Q

How did the tour business go in that part of the world?

A

It was supposed to be easier mostly due to the cultural similarities and a possibility of learning local languages faster than Asian ones. Traveling and living in South America, however, is much more expensive than in South East Asia.

The number of clients declined for that reason. Suddenly we faced a number of cancellations and found ourselves on the verge of bankruptcy

Q

And then you found yourself back in SE Asia and Malaysia to be exact. What were you doing there?

A

During one of my hotel inspection trips in Malaysia I had visited the camp of an outdoor adventure company organizing white water rafting, rock climbing, zip-lining (recent addition) among other fascinating activities. When I came back to Asia I dropped them a line and asked about job opportunities. A few days later I was their Business Development Manager

Q

Amazingly Marek, you've still found the time to write a book. Tell us all about that

A

“This is Thailand: A story of love, sex, and betrayal in the tropics” is my riveting real-life account of a blind leap from the safe, comfortable and utterly bullshit, corporate world of Dublin to the charming, exotic beaches of Thailand.

With rose-tinted glasses firmly in place, I fully expected to find a land of exotic fruits, beautiful women and an easy-going tropical lifestyle. Which I did. At first.

Traveling from Phuket to Bangkok and throughout Thailand’s exotic locales, my desire to experience all the forbidden fruits Thailand has to offer leads me to Piam, a gorgeous, kind, independent Thai girl who, I am convinced, might well be the one.

But as I immerse myself deeper into this strange country, replete with often inexplicable thought-patterns, worldviews and customs, I begin to discover a much darker, more complex side to the Land of Smiles and its inhabitants.

Soon, Piam begins to reveal her true colours. It soon dawns on me that, despite my best intentions (most of the time), I have been ensnared – as have many men before me – by the dreaded honey trap. The stormy relationship that ensues provides a fascinating backdrop to the insights into Thailand’s unique culture that stem from my efforts to come to terms with the reality of the country and the people who call it home.

Q

I'll provide some links at the end of the interview. Was the book originally intended for just the Polish market?

A

From the beginning I knew that I wanted it to be published in English at some stage. This is why I negotiated with my publisher in Poland to give them copyrights only to the Polish version of the book. I translated the book myself and teamed up with Oliver Slow – a professional editor who gave a native-English polishing to my translation.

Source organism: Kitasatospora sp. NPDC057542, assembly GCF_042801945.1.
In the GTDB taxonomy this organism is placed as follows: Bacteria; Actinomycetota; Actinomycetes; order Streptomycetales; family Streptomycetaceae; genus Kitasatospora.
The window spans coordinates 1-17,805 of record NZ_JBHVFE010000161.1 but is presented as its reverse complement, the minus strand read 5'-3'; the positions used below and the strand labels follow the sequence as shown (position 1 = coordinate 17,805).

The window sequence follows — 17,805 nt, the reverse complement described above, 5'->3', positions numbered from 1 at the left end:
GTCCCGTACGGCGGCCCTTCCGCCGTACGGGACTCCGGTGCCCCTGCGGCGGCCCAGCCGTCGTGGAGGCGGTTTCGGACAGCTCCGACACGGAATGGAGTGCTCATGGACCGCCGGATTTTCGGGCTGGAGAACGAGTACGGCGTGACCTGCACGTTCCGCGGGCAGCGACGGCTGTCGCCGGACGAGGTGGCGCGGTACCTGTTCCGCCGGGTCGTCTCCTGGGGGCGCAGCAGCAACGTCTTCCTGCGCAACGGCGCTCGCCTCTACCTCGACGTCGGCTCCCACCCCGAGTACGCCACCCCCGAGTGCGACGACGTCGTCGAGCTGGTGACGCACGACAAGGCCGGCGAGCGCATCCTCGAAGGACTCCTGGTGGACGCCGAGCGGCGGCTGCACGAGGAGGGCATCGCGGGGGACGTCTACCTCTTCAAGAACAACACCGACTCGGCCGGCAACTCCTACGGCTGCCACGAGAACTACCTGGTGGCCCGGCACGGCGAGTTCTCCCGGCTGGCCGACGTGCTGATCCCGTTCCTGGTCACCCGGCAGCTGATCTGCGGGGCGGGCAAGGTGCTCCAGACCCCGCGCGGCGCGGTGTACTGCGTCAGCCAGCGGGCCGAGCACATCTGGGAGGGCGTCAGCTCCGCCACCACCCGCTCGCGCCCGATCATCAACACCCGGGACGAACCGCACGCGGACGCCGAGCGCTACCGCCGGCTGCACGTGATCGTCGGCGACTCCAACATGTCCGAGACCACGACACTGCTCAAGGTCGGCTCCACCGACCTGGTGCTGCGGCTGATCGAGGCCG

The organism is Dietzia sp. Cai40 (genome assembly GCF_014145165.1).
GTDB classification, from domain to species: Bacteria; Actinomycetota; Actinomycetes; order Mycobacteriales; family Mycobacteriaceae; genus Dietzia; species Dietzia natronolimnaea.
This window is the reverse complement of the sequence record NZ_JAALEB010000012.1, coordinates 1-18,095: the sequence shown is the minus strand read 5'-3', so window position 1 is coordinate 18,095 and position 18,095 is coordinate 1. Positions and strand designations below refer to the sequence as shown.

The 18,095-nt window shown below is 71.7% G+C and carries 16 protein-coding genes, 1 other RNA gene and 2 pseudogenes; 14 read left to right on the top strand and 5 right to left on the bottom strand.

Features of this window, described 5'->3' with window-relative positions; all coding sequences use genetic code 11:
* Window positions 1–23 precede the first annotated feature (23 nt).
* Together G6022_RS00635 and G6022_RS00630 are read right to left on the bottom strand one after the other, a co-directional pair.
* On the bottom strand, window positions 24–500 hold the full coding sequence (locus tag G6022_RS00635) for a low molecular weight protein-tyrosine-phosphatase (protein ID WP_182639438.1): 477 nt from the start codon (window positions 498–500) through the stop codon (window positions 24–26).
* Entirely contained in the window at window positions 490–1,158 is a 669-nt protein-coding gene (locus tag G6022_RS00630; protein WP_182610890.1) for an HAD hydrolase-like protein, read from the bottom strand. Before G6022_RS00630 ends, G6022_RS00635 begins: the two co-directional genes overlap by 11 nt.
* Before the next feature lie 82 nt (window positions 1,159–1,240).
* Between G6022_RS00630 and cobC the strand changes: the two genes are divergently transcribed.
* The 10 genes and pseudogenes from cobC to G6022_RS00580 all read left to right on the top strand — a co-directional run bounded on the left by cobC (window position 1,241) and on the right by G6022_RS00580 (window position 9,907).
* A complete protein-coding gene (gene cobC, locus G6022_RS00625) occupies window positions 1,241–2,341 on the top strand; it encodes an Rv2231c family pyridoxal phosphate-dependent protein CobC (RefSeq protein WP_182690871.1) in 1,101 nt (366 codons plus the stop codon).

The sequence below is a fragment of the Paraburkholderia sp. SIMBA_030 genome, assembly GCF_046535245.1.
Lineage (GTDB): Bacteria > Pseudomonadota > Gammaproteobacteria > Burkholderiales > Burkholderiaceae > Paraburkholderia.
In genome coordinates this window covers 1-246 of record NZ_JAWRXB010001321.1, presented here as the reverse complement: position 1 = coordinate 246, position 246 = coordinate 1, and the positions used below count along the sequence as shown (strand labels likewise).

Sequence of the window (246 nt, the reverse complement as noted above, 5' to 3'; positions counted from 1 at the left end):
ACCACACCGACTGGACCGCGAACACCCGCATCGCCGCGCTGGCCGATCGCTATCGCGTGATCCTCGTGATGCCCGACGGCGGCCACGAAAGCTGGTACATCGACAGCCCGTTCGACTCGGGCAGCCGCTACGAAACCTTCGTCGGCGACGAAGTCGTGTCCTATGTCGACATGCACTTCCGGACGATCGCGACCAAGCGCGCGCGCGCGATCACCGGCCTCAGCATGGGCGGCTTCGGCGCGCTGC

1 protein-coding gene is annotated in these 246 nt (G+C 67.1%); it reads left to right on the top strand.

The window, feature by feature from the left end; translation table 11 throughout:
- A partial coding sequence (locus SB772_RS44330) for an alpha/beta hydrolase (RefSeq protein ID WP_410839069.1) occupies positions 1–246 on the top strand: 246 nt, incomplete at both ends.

Q

Where are you living now and what are you up to?

A

It's been a year since I moved to Myanmar. I have been working as a Product Manager for the biggest, local, and private tour operator in the country. I've traveled to almost all parts of the country including some restricted areas, which of course gave me a few ideas for a new book.

The idea is to show how the country looked in 2011 when I first visited, how it looked like when I moved there (beginning of 2012 and a lot has changed already) and how it's transforming now. The working title is “In Burma” and the draft version of the first chapter is featured in “This is Thailand: A story of love, sex, and betrayal in the tropics”.

Q

Are you enjoying life in Myanmar?

A

Myanmar has been the most difficult, challenging, and fascinating country I have ever lived in. The number of pros, however, is much greater than the number of cons. So, yes, I really enjoy myself here. I am intending to stay for a considerable while. On the other hand I was saying the same about Thailand after about a year there...

Q

And no more relationships with Thai women I guess?

A

I am practically married to a gorgeous Colombian girl who lives with me in Yangon. Thai women are the best in the world... until you go to Latin America.

Q

Thanks Marek. Here are the links for those who fancy taking a look at your book.

The book is available for Kindle at: http://www.amazon.com/dp/B00BFXEP8E/.

You can also visit its Facebook Fan Page at http://www.facebook.com/thisisthailandbook

A few free fragments are available on my blog: http://www.lifeinthetropics.org.